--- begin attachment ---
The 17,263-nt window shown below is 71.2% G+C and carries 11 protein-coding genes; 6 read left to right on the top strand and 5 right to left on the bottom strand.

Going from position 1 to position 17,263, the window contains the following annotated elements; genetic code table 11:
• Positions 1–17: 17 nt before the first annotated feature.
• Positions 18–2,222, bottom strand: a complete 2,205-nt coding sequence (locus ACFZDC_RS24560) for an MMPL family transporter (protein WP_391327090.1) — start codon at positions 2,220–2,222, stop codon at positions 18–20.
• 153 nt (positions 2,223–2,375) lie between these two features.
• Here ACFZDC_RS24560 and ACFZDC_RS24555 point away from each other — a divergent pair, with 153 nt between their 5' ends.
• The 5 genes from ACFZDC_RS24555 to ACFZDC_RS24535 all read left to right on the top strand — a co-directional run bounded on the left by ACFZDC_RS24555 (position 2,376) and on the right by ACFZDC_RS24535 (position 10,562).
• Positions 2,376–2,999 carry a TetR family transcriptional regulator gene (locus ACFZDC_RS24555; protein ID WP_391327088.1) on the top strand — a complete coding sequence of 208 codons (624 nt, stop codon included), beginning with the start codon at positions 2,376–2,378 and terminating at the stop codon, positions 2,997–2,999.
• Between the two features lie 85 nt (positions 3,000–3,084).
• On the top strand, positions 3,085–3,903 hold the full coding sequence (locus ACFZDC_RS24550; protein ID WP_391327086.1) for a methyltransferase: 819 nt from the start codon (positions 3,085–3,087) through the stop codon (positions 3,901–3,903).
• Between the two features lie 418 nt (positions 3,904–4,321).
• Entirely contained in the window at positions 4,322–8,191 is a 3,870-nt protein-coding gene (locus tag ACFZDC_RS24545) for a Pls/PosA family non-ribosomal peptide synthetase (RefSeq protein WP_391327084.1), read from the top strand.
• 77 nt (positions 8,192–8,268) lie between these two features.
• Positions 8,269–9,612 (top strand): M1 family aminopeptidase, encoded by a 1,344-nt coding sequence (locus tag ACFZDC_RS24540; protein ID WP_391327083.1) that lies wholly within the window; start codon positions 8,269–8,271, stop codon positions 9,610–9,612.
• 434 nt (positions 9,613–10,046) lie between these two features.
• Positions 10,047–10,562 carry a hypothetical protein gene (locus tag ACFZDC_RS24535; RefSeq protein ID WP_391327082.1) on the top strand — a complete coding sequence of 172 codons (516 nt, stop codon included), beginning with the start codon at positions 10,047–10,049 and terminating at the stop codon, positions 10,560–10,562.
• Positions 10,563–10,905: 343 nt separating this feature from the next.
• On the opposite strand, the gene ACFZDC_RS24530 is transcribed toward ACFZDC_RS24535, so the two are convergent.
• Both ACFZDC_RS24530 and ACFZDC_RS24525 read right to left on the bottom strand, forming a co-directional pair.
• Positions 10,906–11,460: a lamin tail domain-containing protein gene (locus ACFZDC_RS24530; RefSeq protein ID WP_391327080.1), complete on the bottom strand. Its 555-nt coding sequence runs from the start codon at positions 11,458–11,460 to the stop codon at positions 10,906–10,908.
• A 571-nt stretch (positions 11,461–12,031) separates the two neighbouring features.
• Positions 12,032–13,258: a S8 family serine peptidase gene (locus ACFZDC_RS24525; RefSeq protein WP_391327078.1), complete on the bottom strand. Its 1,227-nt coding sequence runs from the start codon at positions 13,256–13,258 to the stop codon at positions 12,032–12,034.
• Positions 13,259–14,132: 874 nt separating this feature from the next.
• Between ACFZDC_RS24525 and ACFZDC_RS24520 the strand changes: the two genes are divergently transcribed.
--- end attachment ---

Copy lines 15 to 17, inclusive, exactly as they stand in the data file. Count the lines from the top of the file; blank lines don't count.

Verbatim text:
• 434 nt (positions 9,613–10,046) lie between these two features.
• Positions 10,047–10,562 carry a hypothetical protein gene (locus tag ACFZDC_RS24535; RefSeq protein ID WP_391327082.1) on the top strand — a complete coding sequence of 172 codons (516 nt, stop codon included), beginning with the start codon at positions 10,047–10,049 and terminating at the stop codon, positions 10,560–10,562.
• Positions 10,563–10,905: 343 nt separating this feature from the next.